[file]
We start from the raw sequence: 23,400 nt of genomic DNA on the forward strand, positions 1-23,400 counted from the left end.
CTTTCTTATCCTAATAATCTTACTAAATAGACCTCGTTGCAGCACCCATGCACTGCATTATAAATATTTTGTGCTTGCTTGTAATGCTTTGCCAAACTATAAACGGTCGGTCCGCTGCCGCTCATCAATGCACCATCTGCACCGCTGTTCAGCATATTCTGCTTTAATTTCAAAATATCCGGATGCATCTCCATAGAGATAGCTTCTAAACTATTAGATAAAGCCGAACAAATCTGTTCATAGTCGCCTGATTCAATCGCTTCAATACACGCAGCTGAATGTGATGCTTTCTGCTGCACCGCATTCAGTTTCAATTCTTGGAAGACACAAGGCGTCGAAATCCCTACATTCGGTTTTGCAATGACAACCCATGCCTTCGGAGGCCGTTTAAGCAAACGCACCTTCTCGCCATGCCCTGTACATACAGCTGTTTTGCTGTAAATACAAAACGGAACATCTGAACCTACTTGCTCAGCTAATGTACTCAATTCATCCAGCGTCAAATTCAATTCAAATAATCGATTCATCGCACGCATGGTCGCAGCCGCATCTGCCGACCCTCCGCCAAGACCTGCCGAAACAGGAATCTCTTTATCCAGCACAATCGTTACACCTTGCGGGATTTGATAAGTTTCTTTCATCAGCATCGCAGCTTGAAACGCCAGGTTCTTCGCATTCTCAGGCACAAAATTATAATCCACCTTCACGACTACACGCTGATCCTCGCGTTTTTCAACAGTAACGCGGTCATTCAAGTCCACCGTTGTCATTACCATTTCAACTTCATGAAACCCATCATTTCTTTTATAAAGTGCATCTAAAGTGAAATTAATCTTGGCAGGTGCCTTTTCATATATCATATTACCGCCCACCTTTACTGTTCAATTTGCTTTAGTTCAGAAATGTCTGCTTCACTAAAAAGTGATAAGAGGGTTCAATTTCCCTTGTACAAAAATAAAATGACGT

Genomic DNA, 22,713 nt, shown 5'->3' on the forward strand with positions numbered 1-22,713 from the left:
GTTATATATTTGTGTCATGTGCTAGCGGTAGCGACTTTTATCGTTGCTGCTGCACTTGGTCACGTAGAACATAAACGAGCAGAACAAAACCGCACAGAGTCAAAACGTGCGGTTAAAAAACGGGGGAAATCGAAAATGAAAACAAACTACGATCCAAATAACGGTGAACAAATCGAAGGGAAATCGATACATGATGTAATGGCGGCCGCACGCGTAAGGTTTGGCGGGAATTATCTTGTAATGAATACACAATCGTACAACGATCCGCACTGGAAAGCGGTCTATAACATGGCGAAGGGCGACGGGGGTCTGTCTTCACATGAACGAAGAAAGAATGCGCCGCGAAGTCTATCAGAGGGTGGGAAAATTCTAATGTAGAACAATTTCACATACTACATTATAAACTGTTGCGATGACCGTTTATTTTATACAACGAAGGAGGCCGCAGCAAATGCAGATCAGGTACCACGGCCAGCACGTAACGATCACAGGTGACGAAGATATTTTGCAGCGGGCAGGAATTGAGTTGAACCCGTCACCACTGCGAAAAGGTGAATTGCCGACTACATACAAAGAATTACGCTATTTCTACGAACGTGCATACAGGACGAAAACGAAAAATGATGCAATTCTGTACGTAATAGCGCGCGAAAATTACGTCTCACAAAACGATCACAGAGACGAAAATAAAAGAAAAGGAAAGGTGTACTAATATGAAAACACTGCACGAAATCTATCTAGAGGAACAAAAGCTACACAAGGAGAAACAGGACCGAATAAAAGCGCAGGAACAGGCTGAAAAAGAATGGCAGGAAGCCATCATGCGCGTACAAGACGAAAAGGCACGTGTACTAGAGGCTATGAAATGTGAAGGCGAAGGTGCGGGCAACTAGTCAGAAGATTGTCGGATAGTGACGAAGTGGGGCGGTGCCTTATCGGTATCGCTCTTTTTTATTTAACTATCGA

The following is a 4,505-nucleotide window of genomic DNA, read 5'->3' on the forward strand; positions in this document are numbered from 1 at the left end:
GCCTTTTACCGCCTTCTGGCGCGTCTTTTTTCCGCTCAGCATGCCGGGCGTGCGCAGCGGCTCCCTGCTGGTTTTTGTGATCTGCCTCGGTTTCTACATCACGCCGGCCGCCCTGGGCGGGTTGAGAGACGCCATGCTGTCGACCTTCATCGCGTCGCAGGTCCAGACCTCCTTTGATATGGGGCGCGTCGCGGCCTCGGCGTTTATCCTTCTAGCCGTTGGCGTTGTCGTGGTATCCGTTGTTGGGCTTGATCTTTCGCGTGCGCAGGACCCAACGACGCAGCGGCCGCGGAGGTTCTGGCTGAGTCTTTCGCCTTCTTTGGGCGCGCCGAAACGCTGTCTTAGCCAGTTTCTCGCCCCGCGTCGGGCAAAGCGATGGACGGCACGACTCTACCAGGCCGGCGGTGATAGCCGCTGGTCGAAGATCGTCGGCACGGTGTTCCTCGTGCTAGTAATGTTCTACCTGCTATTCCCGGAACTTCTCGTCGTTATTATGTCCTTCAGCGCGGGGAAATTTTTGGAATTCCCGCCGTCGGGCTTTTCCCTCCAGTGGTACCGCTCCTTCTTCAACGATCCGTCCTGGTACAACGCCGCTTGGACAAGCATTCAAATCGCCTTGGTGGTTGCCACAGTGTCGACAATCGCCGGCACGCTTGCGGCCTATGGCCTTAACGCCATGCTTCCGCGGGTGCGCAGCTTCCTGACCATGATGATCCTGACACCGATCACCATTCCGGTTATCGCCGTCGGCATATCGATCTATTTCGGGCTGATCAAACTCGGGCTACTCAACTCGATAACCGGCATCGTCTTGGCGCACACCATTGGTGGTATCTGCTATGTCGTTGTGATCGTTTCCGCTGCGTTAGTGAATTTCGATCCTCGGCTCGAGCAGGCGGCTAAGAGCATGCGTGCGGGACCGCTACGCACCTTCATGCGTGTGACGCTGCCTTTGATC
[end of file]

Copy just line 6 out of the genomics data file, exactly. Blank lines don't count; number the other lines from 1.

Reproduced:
GCCTTTTACCGCCTTCTGGCGCGTCTTTTTTCCGCTCAGCATGCCGGGCGTGCGCAGCGGCTCCCTGCTGGTTTTTGTGATCTGCCTCGGTTTCTACATCACGCCGGCCGCCCTGGGCGGGTTGAGAGACGCCATGCTGTCGACCTTCATCGCGTCGCAGGTCCAGACCTCCTTTGATATGGGGCGCGTCGCGGCCTCGGCGTTTATCCTTCTAGCCGTTGGCGTTGTCGTGGTATCCGTTGTTGGGCTTGATCTTTCGCGTGCGCAGGACCCAACGACGCAGCGGCCGCGGAGGTTCTGGCTGAGTCTTTCGCCTTCTTTGGGCGCGCCGAAACGCTGTCTTAGCCAGTTTCTCGCCCCGCGTCGGGCAAAGCGATGGACGGCACGACTCTACCAGGCCGGCGGTGATAGCCGCTGGTCGAAGATCGTCGGCACGGTGTTCCTCGTGCTAGTAATGTTCTACCTGCTATTCCCGGAACTTCTCGTCGTTATTATGTCCTTCAGCGCGGGGAAATTTTTGGAATTCCCGCCGTCGGGCTTTTCCCTCCAGTGGTACCGCTCCTTCTTCAACGATCCGTCCTGGTACAACGCCGCTTGGACAAGCATTCAAATCGCCTTGGTGGTTGCCACAGTGTCGACAATCGCCGGCACGCTTGCGGCCTATGGCCTTAACGCCATGCTTCCGCGGGTGCGCAGCTTCCTGACCATGATGATCCTGACACCGATCACCATTCCGGTTATCGCCGTCGGCATATCGATCTATTTCGGGCTGATCAAACTCGGGCTACTCAACTCGATAACCGGCATCGTCTTGGCGCACACCATTGGTGGTATCTGCTATGTCGTTGTGATCGTTTCCGCTGCGTTAGTGAATTTCGATCCTCGGCTCGAGCAGGCGGCTAAGAGCATGCGTGCGGGACCGCTACGCACCTTCATGCGTGTGACGCTGCCTTTGATC